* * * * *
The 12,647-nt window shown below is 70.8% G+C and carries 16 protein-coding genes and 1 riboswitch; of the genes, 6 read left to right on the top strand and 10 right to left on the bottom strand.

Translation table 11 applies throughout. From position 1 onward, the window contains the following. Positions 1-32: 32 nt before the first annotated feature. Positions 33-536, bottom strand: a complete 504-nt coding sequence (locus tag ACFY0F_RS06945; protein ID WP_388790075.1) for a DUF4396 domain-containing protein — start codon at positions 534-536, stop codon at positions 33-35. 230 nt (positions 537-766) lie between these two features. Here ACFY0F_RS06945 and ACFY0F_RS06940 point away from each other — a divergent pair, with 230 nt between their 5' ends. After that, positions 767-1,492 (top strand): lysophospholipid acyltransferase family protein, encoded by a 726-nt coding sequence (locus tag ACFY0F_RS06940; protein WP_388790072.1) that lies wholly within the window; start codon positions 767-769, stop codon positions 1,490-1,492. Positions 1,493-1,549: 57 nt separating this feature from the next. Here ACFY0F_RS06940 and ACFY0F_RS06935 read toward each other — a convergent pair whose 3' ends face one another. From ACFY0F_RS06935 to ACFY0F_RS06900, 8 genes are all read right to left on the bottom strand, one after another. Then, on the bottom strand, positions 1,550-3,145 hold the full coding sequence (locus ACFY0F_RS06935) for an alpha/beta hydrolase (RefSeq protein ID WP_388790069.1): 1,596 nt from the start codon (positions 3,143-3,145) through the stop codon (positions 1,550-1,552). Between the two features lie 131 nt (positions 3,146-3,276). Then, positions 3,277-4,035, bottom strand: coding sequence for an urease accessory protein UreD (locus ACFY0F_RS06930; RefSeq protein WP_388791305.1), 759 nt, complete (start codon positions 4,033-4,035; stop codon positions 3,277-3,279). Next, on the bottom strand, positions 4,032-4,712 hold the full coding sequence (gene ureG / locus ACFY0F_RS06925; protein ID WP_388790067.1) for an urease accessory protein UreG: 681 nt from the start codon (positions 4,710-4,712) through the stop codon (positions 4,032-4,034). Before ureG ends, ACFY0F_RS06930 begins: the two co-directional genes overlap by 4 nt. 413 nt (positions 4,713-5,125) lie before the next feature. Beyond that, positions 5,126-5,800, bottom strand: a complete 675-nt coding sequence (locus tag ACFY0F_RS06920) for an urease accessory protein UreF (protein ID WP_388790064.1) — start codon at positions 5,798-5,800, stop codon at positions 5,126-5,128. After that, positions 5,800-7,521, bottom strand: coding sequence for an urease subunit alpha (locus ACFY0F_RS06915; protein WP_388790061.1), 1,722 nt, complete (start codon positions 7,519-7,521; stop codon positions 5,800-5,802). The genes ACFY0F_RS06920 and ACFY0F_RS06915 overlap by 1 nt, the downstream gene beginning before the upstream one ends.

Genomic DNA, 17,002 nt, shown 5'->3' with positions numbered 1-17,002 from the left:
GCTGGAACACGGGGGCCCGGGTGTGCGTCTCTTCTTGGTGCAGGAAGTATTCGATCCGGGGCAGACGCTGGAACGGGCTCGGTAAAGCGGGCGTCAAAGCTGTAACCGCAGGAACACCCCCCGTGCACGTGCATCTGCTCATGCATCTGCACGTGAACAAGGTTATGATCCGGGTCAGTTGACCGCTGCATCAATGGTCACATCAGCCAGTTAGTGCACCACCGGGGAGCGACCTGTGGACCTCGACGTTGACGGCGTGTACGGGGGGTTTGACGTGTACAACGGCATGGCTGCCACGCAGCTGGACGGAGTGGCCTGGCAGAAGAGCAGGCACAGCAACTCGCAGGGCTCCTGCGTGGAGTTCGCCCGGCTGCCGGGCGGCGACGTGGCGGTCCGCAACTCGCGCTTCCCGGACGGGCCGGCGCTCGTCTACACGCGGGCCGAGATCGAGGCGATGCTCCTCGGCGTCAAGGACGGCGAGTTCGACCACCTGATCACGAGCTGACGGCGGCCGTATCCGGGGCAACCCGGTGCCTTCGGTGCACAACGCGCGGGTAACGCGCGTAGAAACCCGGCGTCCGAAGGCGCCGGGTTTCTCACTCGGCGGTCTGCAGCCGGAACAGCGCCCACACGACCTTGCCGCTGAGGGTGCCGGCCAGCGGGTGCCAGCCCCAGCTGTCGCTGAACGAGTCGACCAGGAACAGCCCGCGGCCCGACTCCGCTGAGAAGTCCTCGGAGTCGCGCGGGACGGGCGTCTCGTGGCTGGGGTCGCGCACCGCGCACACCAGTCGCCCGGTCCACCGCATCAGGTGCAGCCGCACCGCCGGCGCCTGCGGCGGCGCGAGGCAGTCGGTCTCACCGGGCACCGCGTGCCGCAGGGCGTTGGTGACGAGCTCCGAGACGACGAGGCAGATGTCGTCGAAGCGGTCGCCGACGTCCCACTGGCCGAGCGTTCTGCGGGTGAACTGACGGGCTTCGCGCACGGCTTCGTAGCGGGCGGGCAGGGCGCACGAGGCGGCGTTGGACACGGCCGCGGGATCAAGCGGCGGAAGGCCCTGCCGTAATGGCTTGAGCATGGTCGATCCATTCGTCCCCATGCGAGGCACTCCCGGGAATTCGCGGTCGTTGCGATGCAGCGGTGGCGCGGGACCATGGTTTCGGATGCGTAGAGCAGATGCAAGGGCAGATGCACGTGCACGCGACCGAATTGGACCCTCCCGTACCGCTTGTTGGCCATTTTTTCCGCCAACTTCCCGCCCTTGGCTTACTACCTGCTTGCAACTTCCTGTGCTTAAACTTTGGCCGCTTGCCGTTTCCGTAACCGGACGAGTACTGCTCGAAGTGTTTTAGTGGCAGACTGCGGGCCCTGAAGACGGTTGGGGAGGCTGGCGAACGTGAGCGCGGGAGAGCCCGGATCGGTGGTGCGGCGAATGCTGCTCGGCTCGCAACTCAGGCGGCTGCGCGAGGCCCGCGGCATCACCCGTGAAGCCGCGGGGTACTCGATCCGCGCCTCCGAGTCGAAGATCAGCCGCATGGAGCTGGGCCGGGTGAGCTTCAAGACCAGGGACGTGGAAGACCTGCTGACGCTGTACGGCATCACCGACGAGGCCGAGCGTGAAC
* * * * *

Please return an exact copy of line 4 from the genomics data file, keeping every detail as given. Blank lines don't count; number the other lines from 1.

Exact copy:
GCTGGAACACGGGGGCCCGGGTGTGCGTCTCTTCTTGGTGCAGGAAGTATTCGATCCGGGGCAGACGCTGGAACGGGCTCGGTAAAGCGGGCGTCAAAGCTGTAACCGCAGGAACACCCCCCGTGCACGTGCATCTGCTCATGCATCTGCACGTGAACAAGGTTATGATCCGGGTCAGTTGACCGCTGCATCAATGGTCACATCAGCCAGTTAGTGCACCACCGGGGAGCGACCTGTGGACCTCGACGTTGACGGCGTGTACGGGGGGTTTGACGTGTACAACGGCATGGCTGCCACGCAGCTGGACGGAGTGGCCTGGCAGAAGAGCAGGCACAGCAACTCGCAGGGCTCCTGCGTGGAGTTCGCCCGGCTGCCGGGCGGCGACGTGGCGGTCCGCAACTCGCGCTTCCCGGACGGGCCGGCGCTCGTCTACACGCGGGCCGAGATCGAGGCGATGCTCCTCGGCGTCAAGGACGGCGAGTTCGACCACCTGATCACGAGCTGACGGCGGCCGTATCCGGGGCAACCCGGTGCCTTCGGTGCACAACGCGCGGGTAACGCGCGTAGAAACCCGGCGTCCGAAGGCGCCGGGTTTCTCACTCGGCGGTCTGCAGCCGGAACAGCGCCCACACGACCTTGCCGCTGAGGGTGCCGGCCAGCGGGTGCCAGCCCCAGCTGTCGCTGAACGAGTCGACCAGGAACAGCCCGCGGCCCGACTCCGCTGAGAAGTCCTCGGAGTCGCGCGGGACGGGCGTCTCGTGGCTGGGGTCGCGCACCGCGCACACCAGTCGCCCGGTCCACCGCATCAGGTGCAGCCGCACCGCCGGCGCCTGCGGCGGCGCGAGGCAGTCGGTCTCACCGGGCACCGCGTGCCGCAGGGCGTTGGTGACGAGCTCCGAGACGACGAGGCAGATGTCGTCGAAGCGGTCGCCGACGTCCCACTGGCCGAGCGTTCTGCGGGTGAACTGACGGGCTTCGCGCACGGCTTCGTAGCGGGCGGGCAGGGCGCACGAGGCGGCGTTGGACACGGCCGCGGGATCAAGCGGCGGAAGGCCCTGCCGTAATGGCTTGAGCATGGTCGATCCATTCGTCCCCATGCGAGGCACTCCCGGGAATTCGCGGTCGTTGCGATGCAGCGGTGGCGCGGGACCATGGTTTCGGATGCGTAGAGCAGATGCAAGGGCAGATGCACGTGCACGCGACCGAATTGGACCCTCCCGTACCGCTTGTTGGCCATTTTTTCCGCCAACTTCCCGCCCTTGGCTTACTACCTGCTTGCAACTTCCTGTGCTTAAACTTTGGCCGCTTGCCGTTTCCGTAACCGGACGAGTACTGCTCGAAGTGTTTTAGTGGCAGACTGCGGGCCCTGAAGACGGTTGGGGAGGCTGGCGAACGTGAGCGCGGGAGAGCCCGGATCGGTGGTGCGGCGAATGCTGCTCGGCTCGCAACTCAGGCGGCTGCGCGAGGCCCGCGGCATCACCCGTGAAGCCGCGGGGTACTCGATCCGCGCCTCCGAGTCGAAGATCAGCCGCATGGAGCTGGGCCGGGTGAGCTTCAAGACCAGGGACGTGGAAGACCTGCTGACGCTGTACGGCATCACCGACGAGGCCGAGCGTGAAC